Late Pregnancy Research and Consequences

Today more and more woman are giving birth at a later age, yet according to a recent study done by Prof. Yariv Yogev, senior physician in the Maternal Fetal Medicine Division at the Rabin Medic Center, there are many risks involved. This study, whose goal was to evaluate pregnancy outcome in women at an advanced maternal age, looked at how women of varying ages fared while giving birth between 2000 and 2008.

The study included nearly 80,000 women who gave birth during that time, of which only 177 (0.2%) were forty-five or older. The majority of older women conceived using donor eggs, and 80% delivered their babies by Cesarean Section, more than twice the overall rate. Comparing these older mothers to those mothers forty-four years and younger the researchers found that the rates of gestational diabetes, mellitus, and hypertensive complications were much higher in the older woman and that they had many more complications during pregnancy and at birth.

The results of this study, which were published in the December issue of the American Journal of Obstetrics and Gynecology, clearly showed that pregnancy at an advanced maternal age is associated with significant increased maternal and fetal risk and that this group is a distinct obstetric high-risk entity. These findings shed more light on the potential consequences of late pregnancies and the importance of excellent medical care for this group of new mothers.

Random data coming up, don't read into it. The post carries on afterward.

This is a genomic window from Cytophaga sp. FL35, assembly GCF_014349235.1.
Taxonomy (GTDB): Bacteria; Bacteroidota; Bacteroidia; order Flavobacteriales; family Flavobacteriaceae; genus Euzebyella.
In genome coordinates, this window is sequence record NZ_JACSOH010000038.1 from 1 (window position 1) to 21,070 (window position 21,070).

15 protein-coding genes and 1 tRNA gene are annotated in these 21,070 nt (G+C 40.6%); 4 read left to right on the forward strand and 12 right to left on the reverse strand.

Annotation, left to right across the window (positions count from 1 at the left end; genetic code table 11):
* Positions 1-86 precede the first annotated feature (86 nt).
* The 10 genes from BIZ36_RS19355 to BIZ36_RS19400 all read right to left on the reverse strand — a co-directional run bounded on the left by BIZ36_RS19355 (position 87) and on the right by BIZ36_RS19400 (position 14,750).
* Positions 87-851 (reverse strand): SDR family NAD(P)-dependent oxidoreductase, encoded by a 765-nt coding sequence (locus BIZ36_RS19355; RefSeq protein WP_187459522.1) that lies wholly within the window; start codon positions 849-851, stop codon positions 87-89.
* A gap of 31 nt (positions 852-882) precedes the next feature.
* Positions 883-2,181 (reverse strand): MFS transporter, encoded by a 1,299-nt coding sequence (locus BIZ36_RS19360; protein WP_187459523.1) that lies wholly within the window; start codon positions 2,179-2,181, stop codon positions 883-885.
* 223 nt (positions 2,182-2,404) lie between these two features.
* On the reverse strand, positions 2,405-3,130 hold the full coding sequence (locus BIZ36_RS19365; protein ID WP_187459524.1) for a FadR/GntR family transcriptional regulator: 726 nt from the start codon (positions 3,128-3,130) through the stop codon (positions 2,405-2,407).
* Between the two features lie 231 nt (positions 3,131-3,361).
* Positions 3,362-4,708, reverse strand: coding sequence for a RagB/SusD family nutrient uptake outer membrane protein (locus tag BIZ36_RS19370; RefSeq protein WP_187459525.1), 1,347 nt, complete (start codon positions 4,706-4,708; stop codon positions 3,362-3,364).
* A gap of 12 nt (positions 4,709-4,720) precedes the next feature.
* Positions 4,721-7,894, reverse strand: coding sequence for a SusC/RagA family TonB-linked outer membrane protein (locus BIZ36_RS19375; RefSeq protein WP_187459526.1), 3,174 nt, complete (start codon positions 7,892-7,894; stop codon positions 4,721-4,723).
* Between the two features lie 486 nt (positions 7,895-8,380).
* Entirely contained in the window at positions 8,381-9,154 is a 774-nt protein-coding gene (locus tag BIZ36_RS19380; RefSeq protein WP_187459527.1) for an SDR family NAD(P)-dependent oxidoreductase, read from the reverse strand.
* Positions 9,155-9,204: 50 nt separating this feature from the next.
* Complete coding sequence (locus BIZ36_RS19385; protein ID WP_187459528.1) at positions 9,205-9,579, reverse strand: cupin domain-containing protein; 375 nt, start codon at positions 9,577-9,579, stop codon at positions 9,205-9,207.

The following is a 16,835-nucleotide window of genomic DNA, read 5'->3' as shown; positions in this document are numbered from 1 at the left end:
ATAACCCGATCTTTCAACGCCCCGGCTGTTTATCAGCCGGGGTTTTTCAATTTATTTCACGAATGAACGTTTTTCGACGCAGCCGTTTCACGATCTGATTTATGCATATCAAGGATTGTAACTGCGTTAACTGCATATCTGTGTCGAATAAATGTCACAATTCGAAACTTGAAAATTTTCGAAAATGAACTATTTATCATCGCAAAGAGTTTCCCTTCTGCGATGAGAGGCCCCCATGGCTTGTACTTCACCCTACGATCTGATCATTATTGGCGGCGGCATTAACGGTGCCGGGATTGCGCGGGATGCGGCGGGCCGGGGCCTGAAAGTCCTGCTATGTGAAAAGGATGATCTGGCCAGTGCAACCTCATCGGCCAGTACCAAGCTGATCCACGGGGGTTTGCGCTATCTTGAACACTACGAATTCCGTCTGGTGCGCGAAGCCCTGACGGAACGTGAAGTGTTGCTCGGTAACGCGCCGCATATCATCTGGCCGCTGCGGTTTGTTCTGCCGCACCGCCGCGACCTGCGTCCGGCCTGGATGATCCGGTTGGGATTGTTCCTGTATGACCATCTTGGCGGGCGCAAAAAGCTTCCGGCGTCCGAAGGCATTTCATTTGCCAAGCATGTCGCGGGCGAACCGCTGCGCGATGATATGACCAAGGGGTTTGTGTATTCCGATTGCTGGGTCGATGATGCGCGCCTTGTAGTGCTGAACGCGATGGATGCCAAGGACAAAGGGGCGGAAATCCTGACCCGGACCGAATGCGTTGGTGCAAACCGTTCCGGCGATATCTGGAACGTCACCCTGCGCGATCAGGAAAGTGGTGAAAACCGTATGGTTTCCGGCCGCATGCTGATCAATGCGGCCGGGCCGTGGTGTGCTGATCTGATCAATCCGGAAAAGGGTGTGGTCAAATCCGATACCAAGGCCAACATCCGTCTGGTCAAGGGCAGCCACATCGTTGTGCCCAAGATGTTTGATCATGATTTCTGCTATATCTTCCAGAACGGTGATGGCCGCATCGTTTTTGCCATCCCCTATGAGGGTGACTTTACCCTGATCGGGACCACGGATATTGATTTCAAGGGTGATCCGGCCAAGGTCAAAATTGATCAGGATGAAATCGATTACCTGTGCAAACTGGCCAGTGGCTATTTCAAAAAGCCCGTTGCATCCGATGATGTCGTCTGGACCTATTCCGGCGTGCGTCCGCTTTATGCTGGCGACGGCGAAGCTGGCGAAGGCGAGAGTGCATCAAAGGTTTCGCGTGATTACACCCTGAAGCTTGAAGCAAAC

Related Articles

Male fetuses are more trouble

Judy Siegel-Itzkovich, THE JERUSALEM POST
It isn't an "old wives' tale" that carrying a male fetus is more "troublesome" than carrying a female fetus, according to research encompassing over 66,000 women who gave birth at the Rabin Medical Center (RMC) in Petah Tikva between 1995 and 2006.

read more »

Advancing Women's Healthcare in the Arab Israeli Population

In continued support and friendship with Rabin Medical Center, Harold and Tamar Snyder have generously funded an internship in the field of gynecology.

read more »

My Love of Shoes Helped Me Fight Breast Cancer

Barbara Abrams is a two-time survivor of breast cancer, an Ashkenazi Jew and BRCA positive. Every woman in her family, who has been BRCA tested, has the gene and has been affected by cancer in some way. Her grandmother, aunt and cousin did not survive the illness.

read more »